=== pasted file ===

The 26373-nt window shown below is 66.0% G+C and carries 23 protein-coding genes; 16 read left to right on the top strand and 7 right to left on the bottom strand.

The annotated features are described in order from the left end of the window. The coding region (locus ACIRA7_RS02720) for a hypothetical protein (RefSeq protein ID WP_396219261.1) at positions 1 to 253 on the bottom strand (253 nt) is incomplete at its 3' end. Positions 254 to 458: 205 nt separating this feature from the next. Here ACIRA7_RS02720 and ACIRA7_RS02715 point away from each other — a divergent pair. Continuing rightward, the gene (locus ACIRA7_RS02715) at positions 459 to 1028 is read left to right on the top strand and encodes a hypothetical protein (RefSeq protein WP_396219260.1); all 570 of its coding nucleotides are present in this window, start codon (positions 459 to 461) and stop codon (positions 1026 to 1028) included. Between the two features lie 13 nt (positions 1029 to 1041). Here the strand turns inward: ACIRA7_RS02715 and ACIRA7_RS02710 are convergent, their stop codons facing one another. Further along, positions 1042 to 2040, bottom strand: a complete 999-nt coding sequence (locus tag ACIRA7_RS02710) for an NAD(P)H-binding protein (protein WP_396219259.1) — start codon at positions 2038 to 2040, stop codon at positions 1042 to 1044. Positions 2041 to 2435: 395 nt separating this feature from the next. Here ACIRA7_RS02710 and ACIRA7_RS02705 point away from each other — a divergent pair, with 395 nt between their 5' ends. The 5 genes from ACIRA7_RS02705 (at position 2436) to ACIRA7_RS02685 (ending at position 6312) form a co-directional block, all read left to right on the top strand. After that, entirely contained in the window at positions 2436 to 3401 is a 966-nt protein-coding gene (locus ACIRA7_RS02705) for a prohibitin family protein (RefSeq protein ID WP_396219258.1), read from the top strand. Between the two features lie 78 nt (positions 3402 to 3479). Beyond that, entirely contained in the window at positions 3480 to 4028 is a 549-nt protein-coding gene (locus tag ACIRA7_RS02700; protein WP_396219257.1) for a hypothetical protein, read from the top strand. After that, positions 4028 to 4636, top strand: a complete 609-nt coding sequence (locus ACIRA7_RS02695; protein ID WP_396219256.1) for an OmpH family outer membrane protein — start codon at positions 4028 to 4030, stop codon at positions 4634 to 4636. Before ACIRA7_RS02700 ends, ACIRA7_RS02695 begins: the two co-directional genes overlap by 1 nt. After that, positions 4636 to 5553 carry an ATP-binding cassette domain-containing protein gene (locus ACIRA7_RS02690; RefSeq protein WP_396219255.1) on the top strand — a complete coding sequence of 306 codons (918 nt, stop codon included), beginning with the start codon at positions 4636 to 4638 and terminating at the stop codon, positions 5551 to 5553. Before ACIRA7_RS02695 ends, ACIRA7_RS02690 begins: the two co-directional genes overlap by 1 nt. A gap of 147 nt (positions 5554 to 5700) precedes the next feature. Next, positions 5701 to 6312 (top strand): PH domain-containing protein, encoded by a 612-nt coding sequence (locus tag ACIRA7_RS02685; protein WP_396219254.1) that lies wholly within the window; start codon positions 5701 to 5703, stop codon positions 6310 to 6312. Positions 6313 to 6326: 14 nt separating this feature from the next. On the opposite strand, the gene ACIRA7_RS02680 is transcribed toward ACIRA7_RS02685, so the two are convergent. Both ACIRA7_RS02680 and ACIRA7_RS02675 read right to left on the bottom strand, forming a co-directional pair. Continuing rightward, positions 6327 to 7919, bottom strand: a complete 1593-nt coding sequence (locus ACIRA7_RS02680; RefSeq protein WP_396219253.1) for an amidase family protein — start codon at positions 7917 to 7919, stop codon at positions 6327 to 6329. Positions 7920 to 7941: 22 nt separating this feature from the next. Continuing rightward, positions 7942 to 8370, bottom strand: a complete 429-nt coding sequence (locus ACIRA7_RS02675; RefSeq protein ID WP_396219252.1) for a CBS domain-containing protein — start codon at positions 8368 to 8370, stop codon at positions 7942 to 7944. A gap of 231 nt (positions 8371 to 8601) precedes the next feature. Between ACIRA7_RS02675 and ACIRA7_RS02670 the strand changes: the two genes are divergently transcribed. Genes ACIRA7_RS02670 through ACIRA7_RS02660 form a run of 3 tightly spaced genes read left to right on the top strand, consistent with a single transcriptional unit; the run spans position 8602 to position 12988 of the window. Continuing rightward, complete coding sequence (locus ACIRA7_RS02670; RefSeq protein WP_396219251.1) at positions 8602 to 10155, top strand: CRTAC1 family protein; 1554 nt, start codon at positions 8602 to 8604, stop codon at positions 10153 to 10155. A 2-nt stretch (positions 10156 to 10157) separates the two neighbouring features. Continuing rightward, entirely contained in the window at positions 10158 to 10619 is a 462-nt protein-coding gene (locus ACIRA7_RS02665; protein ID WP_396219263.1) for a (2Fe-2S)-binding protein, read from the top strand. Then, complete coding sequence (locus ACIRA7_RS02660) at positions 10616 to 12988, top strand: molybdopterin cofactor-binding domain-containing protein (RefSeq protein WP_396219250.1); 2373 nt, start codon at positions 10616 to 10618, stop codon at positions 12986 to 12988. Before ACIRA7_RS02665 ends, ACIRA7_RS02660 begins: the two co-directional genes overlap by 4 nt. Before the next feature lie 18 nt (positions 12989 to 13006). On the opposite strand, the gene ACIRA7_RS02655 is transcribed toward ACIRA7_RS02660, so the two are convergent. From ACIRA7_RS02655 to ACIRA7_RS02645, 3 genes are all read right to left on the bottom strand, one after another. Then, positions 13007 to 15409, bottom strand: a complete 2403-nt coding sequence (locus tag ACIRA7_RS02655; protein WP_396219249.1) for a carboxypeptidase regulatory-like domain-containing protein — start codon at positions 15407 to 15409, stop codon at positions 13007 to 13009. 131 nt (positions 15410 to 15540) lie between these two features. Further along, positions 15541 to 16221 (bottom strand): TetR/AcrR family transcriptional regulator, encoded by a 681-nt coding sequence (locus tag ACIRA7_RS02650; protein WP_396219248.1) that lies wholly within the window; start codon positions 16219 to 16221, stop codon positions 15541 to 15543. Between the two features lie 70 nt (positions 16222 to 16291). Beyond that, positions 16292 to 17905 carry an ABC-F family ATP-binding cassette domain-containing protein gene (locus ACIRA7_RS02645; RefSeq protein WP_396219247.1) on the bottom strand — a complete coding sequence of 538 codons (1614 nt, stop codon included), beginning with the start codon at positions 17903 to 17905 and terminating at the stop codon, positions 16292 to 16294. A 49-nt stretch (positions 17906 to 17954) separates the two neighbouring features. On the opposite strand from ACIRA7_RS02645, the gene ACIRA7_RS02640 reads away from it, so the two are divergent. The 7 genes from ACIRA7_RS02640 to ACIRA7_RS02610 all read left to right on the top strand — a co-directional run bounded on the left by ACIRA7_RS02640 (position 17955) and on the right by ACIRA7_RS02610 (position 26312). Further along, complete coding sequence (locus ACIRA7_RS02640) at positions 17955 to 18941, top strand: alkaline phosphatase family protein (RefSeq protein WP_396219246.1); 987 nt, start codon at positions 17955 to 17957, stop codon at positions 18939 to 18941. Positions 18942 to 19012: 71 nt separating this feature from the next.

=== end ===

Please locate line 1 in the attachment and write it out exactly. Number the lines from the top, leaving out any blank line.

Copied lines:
The 26373-nt window shown below is 66.0% G+C and carries 23 protein-coding genes; 16 read left to right on the top strand and 7 right to left on the bottom strand.